Getting Answers: bullying cases decline during pandemic

Getting Answers: bullying cases decline during pandemic
Updated: May. 5, 2022 at 6:15 PM EDT
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SPRINGFIELD, Mass. (WGGB/WSHM) - One in five high schoolers report being bullied each year, but a new Boston University study showed that bullying rates tumbled during the pandemic and have not yet returned to pre-pandemic levels.

“We have to keep talking about it. It’s one of those things that kind of gets brushed aside because nobody wants to talk about it,” said Sarah Goff, president of Unify Against Bullying.

Goff leads the local non-profit Unify Against Bullying, which raises money for anti-bullying initiatives in schools. Over the pandemic, those programs came to a halt and bullying, like school, went online.

“It’s really dangerous because people can be anonymous, so they have more freedom to say whatever they want and even if you’re not anonymous, you still feel like bolder, just hiding behind a screen,” said Julianna Zemba, a founding member of Unify Against Bullying.

A recent Boston University study tracked patterns using internet search data and found a 30 to 40 percent drop in bullying and cyberbullying when schools went remote.

“What was a surprise was that cyberbullying appeared to track in-person bullying. In other words, both declined at roughly the same rate,” said Andrew Bacher-Hicks, assistant professor of B.U.’s Wheelock College of Education and Human Development.

Bacher-Hicks said this shows that in-person interaction is usually at the onset of both bullying and cyberbullying. Levels of both rose when schools re-opened.

“Even though bullying dropped during the pandemic, it remained lower than historical levels even when schools reopened for in-person instruction,” Bacher-Hicks added.

This, he theorized, could be due to more structured time in schools thanks to COVID-19 policies, like social distancing, but there have been drawbacks.

“I don’t know, again, if we’ve seen so much of an increase in bullying, but there has been an increase in aggressive behavior,” said Westfield Public Schools Superintendant Stefan Czaporowski.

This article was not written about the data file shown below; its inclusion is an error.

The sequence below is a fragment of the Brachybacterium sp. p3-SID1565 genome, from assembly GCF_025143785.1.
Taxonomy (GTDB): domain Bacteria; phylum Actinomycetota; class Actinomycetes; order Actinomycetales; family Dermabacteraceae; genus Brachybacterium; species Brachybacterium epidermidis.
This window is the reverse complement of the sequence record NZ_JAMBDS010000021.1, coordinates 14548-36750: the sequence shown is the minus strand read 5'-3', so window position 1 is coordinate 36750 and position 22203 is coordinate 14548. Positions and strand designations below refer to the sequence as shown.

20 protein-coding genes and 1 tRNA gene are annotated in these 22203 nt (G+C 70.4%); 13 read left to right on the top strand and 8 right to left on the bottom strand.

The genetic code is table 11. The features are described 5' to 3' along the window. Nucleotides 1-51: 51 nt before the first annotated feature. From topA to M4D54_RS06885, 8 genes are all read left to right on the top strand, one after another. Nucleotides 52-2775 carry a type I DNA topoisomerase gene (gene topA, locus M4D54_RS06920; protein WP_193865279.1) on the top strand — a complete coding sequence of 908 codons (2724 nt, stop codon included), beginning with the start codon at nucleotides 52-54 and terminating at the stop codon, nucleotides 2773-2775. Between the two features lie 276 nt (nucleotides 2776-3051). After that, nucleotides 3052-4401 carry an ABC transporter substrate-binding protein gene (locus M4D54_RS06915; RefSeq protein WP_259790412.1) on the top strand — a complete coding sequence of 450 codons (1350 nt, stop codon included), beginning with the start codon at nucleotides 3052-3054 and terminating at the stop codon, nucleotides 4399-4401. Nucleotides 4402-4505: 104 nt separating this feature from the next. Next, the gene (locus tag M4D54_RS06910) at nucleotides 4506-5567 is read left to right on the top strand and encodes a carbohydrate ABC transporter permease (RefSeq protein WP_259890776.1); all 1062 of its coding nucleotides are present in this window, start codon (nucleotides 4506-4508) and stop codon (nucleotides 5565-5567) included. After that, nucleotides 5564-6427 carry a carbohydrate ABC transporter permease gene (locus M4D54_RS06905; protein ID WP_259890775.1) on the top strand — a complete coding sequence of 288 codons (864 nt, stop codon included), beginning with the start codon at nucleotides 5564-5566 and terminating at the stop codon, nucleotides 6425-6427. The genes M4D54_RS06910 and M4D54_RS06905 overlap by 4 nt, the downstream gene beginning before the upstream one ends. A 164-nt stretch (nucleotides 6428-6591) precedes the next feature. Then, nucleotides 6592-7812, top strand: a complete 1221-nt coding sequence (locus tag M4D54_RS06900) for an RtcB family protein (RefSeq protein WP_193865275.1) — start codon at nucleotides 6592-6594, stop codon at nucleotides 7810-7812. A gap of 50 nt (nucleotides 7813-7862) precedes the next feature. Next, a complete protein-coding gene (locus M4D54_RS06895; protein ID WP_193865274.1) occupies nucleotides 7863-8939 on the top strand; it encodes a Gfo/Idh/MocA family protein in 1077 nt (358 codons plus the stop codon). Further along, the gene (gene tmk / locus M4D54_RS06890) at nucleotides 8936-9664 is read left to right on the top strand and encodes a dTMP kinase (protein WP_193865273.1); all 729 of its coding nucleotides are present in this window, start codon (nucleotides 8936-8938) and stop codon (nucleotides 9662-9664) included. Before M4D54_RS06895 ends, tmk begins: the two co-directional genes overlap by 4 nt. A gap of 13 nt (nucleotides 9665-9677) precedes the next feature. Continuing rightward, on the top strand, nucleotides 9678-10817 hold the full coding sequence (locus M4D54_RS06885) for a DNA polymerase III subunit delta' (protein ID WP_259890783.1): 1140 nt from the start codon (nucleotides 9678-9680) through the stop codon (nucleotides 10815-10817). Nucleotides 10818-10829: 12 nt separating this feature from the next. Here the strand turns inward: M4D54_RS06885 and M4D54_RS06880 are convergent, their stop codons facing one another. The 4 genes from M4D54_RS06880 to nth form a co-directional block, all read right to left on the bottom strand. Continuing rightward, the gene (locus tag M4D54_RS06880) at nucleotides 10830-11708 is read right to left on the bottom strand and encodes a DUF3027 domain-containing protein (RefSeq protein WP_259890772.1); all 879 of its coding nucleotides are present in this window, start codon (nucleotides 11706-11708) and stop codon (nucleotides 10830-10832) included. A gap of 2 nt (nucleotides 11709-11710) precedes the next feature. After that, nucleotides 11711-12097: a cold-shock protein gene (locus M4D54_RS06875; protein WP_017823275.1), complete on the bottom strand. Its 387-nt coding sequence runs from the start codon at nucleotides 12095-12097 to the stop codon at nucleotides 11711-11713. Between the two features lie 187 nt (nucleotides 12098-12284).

Czaporowski said while there were fewer reports of bullying, with only 175 students disciplined for bullying last year statewide, compared to 941 in the 2018-2019 school year. Time at-home and increased anxiety has led to more conflicts and outbursts in school.

“When you’re in school, students are able to develop social skills and behavioral norms and being out of school for a year and a half-plus, we’re seeing a deficiency there and it is affecting behavior in school,” Czaporowski noted.

He said one out of every three students had some mental health concerns during the pandemic. The district brought in an outside counseling agency and hired eight additional counselors. Still, there is a list of students waiting to be seen.

“You know, there was a mental health focus that was beginning before the pandemic, but I think it has exacerbated that situation immensely,” Czaporowski added.

Czaporowski made a clear distinction between these one-off conflicts and bullying, which is repeated behavior. He said although it went unreported during the pandemic, it doesn’t mean it wasn’t happening.

The Massachusetts Department of Elementary and Secondary Education (DESE) has not yet returned our request for recent data on bullying.

“If your child doesn’t share that with you or doesn’t share that with us, then we don’t know about it,” Czaporowski said.

Like most districts, Westfield has an anonymous online form where bullying reports can be submitted. Goff said kids often hide the fact that they’re being bullied, but parents may notice they’ve become more withdrawn or introverted.

“Talk to your kids, you know. Don’t sit there and be like, ‘Oh my God, is everything okay?’ You want to make sure that you’re having that open dialogue, so that if something does happen to them, they’re very comfortable coming to you,” Goff explained.

Just as important is encouraging your kid to step in if they see bullying and knowing that those hiding behind a screen do not dictate their self-worth.

“Anyone that’s receiving those messages, just know that the person who is saying those things to you does not matter the people who love you your friends your family those people’s opinions are the ones that matter,” Zemba added.